While it may not be apparent, the river that we love, the river that’s vital to our health and economy – needs your help. As your Riverkeepers, it is our job and our privilege to protect and defend your river so that it’s clean and safe for all to enjoy. Here’s a little background on why the river is polluted, why this pollution matters, and some easy steps that we want you to take to keep toxic pollution out of the Spokane River.
How did our river get polluted?
Metals: Silver mining in the upper watershed began in the 1880s near what is now the Bunker Hill Silver Mine. The Bunker Hill smelter was once the largest smelting facility in the world. It’s been reported that more silver was removed and processed from this area than anywhere on earth. In the early days, the methods used for extracting silver were primitive, and the refuse (tailings) from mining were dumped downhill and sometimes directly into the Coeur d’Alene River (an important tributary to the Spokane River), and into other waterways. For most of the time that this occurred, there were no environmental laws to prevent these practices, and the detrimental effects of metals in rivers were largely unknown. Smelting, mining, and dumping of tailings also released high levels of sulfur dioxide, lead, and other metals, ultimately releasing hundreds of tons of arsenic, cadmium, lead, and zinc. So much was discharged that the water in creeks reportedly turned gray. This went on for decades, and the polluting metals are still measured in sediments for more than 100 miles downstream of the mines. In 1983, the Bunker Hill smelter was listed as a Superfund Cleanup site by the EPA, with the dubious distinction of being the second largest contaminated site in the nation. Since then, millions of dollars have been spent to remediate the pollution by removing contaminated topsoil from nearby neighborhoods, paving roads, capping contaminated areas, and habitat restoration. Progress has been made, but there is still a lot of work to do.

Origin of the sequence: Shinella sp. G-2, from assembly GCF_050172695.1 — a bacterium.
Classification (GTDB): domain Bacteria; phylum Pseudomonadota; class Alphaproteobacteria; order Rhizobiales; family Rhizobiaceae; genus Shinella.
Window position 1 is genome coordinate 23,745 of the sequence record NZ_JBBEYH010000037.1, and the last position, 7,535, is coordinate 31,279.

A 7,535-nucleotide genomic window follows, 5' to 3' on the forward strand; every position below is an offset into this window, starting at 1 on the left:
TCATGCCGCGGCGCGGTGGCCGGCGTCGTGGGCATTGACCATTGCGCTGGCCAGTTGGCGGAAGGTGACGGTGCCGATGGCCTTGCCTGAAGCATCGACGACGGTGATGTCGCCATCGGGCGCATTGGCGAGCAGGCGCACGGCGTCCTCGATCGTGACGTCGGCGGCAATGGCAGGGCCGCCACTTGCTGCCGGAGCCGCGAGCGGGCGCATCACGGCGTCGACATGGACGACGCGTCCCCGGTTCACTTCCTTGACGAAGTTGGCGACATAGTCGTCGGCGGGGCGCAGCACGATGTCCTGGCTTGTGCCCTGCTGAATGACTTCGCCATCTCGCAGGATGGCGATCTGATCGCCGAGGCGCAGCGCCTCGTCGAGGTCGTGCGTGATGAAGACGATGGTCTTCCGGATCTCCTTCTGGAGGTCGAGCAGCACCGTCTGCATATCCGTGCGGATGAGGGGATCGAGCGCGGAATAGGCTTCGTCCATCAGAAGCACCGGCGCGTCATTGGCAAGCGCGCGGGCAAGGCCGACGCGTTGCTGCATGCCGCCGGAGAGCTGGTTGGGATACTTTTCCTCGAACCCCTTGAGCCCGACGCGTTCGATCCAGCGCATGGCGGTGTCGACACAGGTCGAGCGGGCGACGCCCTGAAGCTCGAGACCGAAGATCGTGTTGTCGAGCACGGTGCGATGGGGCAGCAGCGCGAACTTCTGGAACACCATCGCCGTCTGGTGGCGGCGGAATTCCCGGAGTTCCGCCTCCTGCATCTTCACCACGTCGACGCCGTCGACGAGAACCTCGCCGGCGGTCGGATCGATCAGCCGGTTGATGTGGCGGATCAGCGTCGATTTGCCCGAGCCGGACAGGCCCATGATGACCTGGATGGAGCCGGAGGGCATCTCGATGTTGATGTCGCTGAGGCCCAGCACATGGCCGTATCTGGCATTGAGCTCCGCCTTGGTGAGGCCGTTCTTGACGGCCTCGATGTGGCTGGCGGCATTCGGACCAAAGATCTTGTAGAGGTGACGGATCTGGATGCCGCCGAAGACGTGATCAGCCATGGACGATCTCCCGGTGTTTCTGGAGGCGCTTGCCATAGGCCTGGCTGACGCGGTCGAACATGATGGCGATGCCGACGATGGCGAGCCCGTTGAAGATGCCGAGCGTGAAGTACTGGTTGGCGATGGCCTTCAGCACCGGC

PCBs: Polychlorinated biphenyls (PCBs) are synthetic chemicals which are no longer intentionally produced in the United States, but are extremely stable and long lived in the environment. They were widely used in electrical transformers manufactured between 1929 and 1977, and have also been used in coolants, lubricants in transformers, capacitors, and other electrical equipment. Their importance in industrial processes cannot be overstated: they don't burn easily and are excellent insulators. Products made before 1977 that typically contained PCBs include old fluorescent lighting fixtures, capacitors, transformers, and hydraulic oils. The manufacture of PCBs was stopped in the U.S. in 1977 because they cause harmful health effects and bioaccumulate in aquatic ecosystems. Despite being banned, several types are still produced inadvertently in the manufacture of some pigments and chemicals. These show up in industrial and municipal waste water. Additionally, the older types now banned, still show up in sediments of the Spokane River as well as some ground water that feeds the river. There are enough measurable levels of PCBs that these sections are listed on the state’s most polluted waters list for PCBs. PCBs are now found ubiquitously throughout the environment, and are found in a surprising amount of products that we all use every day: colored newsprint, clothing made with brightly pigmented dyes, road paint, certain pigmented soaps, deicers, motor oils, and more.